[rabbitmq-discuss] Connection is always in "flow" State.
mcintoshj at gmail.com
Thu Jul 10 16:45:08 BST 2014
Yep glad for the clarification and that's the behavior I'd actually want
thinking about this. :) It's like a file load - all IO, no CPU. SO we
use consumers to do the CPU processing - which is inherently slower in a
ETL concept. We're basically using RabbitMQ for distributed ETL work (go
distributed computing). Since file loads are intermittent, you wouldn't
want to slow down file loads.
Thanks for the clarification and that makes it MUCH more clear!
On Thu, Jul 10, 2014 at 10:41 AM, Simon MacMullen <simon at rabbitmq.com>
> On 10/07/2014 4:23PM, Jason McIntosh wrote:
>> Interesting on the 3.3 change. SO I gotta ask about this situation on
>> that (though it sounds off hand that'll fix the behavior I've seen on
>> 3.2.4). If a consumer is consumer at 80 msgs/second, but incoming rates
>> are able to publish at 5k a second and the server CPU's/disks/etc.
>> aren't being touched, will rabbit then put back pressure on the
>> publishing rate forcing it down to 72 msgs/second (~10% less than
> No, no, no!
> (And this is why writing documentation is hard! At least for me.)
> I somewhat oversimplified. What really happens is that the queue will
> choose to do work that relates to consumers rather than publishers as long
> 1) The queue is running flat out; it never has any idle time.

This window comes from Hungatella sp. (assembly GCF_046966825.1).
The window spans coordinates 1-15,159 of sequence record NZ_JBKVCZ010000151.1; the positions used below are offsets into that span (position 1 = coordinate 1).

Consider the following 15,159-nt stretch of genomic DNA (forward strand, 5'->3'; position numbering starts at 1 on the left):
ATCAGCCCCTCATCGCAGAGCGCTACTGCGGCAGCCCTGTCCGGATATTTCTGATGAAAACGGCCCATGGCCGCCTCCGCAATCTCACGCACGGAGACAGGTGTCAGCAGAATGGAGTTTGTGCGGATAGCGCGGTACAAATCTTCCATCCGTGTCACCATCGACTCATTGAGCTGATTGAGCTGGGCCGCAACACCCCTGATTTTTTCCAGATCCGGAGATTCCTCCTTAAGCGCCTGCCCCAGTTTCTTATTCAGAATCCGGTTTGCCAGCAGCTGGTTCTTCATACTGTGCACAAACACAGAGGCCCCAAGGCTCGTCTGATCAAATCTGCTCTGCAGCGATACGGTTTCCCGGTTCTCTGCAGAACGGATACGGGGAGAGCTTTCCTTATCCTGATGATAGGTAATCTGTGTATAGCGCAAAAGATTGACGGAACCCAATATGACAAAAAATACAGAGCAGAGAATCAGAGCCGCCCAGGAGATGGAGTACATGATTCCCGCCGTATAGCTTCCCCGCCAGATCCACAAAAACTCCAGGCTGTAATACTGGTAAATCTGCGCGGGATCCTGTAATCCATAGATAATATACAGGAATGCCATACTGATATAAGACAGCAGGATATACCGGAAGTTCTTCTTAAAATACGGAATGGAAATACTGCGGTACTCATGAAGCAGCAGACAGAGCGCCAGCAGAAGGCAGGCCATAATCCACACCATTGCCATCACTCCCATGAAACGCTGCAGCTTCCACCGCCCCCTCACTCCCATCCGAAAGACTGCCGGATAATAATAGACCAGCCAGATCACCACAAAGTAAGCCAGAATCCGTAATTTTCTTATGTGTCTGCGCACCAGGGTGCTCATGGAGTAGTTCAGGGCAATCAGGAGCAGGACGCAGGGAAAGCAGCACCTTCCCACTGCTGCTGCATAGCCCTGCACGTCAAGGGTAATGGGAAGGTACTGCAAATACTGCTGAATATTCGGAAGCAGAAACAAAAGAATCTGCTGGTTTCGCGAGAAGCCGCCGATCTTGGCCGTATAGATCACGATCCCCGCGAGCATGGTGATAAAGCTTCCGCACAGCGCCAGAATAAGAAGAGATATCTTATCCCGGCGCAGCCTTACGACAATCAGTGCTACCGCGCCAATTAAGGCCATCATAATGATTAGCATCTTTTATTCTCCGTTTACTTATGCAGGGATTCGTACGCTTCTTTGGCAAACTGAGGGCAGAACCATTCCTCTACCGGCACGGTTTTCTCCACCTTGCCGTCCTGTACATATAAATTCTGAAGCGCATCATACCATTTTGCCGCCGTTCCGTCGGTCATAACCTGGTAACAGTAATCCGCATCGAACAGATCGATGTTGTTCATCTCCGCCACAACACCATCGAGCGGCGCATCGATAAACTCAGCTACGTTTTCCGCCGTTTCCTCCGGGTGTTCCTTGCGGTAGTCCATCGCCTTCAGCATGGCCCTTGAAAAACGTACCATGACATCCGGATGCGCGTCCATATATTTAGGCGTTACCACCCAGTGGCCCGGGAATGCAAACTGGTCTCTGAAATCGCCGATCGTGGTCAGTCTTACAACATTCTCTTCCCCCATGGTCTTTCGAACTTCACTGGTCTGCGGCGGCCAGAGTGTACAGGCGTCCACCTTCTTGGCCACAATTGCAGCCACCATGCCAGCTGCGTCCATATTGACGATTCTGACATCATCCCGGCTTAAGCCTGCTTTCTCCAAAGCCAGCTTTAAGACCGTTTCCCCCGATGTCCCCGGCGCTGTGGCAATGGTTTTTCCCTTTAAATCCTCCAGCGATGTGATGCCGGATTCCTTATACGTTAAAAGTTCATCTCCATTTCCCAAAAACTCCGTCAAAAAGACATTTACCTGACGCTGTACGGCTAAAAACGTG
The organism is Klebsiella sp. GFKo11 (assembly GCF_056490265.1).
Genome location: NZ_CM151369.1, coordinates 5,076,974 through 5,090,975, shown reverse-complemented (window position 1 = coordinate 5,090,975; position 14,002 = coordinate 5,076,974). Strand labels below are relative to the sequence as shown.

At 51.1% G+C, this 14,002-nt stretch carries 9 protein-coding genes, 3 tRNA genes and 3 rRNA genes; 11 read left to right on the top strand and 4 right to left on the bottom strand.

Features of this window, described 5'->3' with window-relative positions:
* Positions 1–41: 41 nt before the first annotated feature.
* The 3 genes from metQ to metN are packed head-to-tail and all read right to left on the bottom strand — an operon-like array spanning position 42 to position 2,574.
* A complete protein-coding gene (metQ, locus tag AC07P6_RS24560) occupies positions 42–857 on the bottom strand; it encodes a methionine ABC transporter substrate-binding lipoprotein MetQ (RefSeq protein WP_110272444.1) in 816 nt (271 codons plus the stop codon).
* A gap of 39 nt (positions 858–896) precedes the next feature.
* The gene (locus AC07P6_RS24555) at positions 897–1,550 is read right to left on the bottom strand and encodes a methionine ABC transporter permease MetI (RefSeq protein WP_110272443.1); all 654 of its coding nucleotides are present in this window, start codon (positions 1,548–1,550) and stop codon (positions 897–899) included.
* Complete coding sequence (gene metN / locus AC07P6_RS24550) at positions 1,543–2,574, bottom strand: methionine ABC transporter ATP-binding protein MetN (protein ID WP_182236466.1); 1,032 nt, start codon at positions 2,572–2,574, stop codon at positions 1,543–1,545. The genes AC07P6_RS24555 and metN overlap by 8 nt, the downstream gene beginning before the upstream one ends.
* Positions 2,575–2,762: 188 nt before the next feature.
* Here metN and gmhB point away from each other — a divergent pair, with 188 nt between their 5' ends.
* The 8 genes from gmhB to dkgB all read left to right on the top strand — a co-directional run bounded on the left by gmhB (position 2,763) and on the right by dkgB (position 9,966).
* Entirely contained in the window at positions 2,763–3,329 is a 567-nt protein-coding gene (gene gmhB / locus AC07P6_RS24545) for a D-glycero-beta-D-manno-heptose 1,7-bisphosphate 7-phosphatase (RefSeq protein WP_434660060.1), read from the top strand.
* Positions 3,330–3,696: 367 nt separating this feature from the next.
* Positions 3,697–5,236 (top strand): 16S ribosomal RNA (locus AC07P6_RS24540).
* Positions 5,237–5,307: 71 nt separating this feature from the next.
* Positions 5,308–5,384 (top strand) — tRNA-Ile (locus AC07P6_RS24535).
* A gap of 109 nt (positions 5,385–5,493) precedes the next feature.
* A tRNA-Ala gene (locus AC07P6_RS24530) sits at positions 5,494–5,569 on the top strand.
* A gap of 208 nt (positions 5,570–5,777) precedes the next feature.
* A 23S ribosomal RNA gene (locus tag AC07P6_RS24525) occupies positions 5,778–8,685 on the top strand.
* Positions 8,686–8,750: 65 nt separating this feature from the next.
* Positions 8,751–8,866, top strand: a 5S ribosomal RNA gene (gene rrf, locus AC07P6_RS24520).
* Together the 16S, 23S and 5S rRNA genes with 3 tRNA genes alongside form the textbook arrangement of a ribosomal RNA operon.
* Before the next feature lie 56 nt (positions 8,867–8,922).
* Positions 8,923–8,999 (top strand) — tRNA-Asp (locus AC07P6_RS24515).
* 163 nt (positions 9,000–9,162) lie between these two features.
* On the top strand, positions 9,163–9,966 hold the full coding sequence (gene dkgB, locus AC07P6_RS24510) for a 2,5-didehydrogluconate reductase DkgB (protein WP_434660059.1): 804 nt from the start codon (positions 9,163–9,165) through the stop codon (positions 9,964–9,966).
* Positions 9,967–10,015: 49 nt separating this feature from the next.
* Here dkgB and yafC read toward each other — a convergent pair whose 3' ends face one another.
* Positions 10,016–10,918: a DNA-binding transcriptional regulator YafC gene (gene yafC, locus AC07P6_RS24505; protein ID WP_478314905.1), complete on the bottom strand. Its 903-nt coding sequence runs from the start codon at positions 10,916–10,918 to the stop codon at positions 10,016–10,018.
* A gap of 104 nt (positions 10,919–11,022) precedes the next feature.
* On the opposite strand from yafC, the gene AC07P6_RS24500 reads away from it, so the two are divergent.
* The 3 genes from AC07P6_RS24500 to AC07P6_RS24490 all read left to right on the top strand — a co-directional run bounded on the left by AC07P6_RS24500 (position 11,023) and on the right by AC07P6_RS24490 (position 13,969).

> 2) The queue actually has work to do that pertains to consuming.
> 3) Messages are being consumed at less than 110% of the rate they're being
> In the case you describe above, 2) will be false 99% of the time, at which
> point the queue will accept publishes as fast as it can.
> In other words, when I said "if consumers and producers are both going as
> fast as they can" I meant if the limiting factor is the queue itself, not
> whatever work they're doing.
> I hope that is clearer this time round.
> I'd assume then that'd propagate up to the publisher if
>> there's a chain of rabbit servers all running 3.3 - e.g. the code
>> publish to rabbit which shovels to the remote rabbit where the code
>> consumer runs. In this case the code publisher would get back pressure
>> that'd reduce it's publish rate to ~72msgs/second?
> Which would be a disaster. It's meant to be a queuing system, after all :-)
> Cheers, Simon
> Simon MacMullen
> RabbitMQ, Pivotal
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